Congenital Hypothyroidism Workup

Updated: Oct 14, 2017
  • Author: Maala S Daniel, MBBS; Chief Editor: Sasigarn A Bowden, MD, FAAP  more...
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Approach Considerations

Screening of neonates

Screening for congenital hypothyroidism is recommended when a baby is 3 days old. Testing should be performed before discharge or within 7 days of birth. False-positive TSH elevations may be found in specimens collected at 24-48 hours after birth, and false-negative results may be found in critically ill newborns or post-transfusion infants. Particular care should be taken not to miss screening in infants receiving emergency care. [56]

There are 3 screening strategies for the detection of congenital hypothyroidism [56] :

  • Primary TSH measurement with backup thyroxine (T4) determination in infants with high TSH levels
  • Primary T4 measurement with backup TSH assessment in infants with low T4 levels
  • Simultaneous measurement of T4 and TSH levels (preferred)

Primary TSH measurement with backup T4 assessment misses delayed TSH elevation in infants with thyroxine-binding globulin (TBG) deficiency, central hypothyroidism, or hypothyroxinemia. In addition, the normal postnatal increase in TSH can be a problem when patients are discharged early. Primary T4 measurement with backup TSH misses hyperthyroxinemia in infants with delayed TSH increase and initial normal T4.

The European Society for Paediatric Endocrinology (ESPE) guidelines recommend performing a second screening for the following infants [57] :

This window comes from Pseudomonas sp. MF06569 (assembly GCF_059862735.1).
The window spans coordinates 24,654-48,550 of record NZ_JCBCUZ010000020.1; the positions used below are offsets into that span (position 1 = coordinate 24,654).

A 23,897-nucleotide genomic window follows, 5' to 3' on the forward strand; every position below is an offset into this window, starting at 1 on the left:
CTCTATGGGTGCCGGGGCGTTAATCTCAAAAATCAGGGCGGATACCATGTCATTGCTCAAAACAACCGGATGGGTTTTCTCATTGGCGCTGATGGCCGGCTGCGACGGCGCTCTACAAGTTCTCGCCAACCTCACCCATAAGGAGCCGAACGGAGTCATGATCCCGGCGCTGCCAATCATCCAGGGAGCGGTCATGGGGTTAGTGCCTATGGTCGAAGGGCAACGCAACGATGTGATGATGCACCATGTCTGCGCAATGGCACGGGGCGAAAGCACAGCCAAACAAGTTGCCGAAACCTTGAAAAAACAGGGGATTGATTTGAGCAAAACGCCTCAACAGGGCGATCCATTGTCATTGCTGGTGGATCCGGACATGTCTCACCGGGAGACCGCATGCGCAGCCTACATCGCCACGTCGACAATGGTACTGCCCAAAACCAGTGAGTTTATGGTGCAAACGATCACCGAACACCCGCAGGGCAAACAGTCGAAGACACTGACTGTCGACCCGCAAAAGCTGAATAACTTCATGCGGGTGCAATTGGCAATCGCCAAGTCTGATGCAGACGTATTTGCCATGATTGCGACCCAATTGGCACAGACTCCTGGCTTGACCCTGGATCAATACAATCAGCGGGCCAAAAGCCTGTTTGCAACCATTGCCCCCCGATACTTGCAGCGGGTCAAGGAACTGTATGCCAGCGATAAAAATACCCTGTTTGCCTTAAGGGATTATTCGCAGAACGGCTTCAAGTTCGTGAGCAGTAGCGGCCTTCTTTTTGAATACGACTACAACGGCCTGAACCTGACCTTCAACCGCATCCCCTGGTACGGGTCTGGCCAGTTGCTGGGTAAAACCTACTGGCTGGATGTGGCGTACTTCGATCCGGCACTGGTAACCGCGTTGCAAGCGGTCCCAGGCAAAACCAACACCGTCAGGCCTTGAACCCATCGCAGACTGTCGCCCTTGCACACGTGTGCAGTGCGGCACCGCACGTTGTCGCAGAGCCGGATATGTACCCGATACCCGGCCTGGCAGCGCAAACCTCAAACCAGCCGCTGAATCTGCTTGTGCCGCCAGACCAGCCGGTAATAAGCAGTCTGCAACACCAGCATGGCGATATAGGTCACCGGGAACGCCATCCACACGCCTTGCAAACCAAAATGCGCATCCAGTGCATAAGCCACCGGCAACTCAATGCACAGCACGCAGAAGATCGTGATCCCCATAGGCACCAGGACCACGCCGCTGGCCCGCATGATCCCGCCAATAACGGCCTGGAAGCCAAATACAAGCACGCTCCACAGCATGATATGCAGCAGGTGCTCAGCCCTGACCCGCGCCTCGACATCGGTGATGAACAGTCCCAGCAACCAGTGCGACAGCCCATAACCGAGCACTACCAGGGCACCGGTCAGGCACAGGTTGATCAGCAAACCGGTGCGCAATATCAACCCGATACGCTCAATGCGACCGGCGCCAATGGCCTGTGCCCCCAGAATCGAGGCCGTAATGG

• Preterm, low-birth weight (LBW) and very low-birth weight (VLBW) neonates
  • Infants admitted to neonatal intensive care units (NICU)
  • Infants originally tested within the first 24 hours of life
  • Multiple births (particularly same-sex twins) 

According to the American Academy of Pediatrics guidelines, any infant with a low T4 concentration and TSH concentration greater than 40 mU/L is considered to have primary hypothyroidism. Confirmatory serum testing should be performed to verify the diagnosis and treatment intiated immediately and before the results of the confirmatory tests are available. [56]

Infants with modestly elevated TSH levels between 17 and 19.9 mIU/L have a significant risk (24%) of having congential hypothyroidism. [58] Testing should be repeated. It is important that age-appropriate normative values be used. The reference range for TSH for the most common time of TSH reevaluation (between 2 and 6 weeks of age) is 1.7 to 9.1 mU/L. [56]


Laboratory Studies

Diagnosis of primary hypothyroidism is confirmed by demonstrating decreased levels of serum thyroid hormone (total or free T4) and elevated levels of thyroid-stimulating hormone (TSH).

If maternal antibody–mediated hypothyroidism is suspected, maternal and neonatal antithyroid antibodies may confirm the diagnosis. [12] Such antibodies are an uncommon cause of congenital hypothyroidism. [13]

Low or low-normal serum total T4 levels in the setting of a serum TSH within the reference range suggests TBG deficiency. This congenital disorder causes no pathologic consequence; however, it should be recognized to avoid unnecessary thyroid hormone administration. Thyroid-binding globulin (TBG) deficiency affects 1 individual per 3000 population; therefore, occurrence is nearly as frequent as that in congenital hypothyroidism. TBG deficiency results in low serum total T4 levels; however, serum TSH and serum-free T4 concentrations are normal. Assessment of the serum TBG concentration, preferably with simultaneous serum free and serum total T4 concentrations, confirms the diagnosis.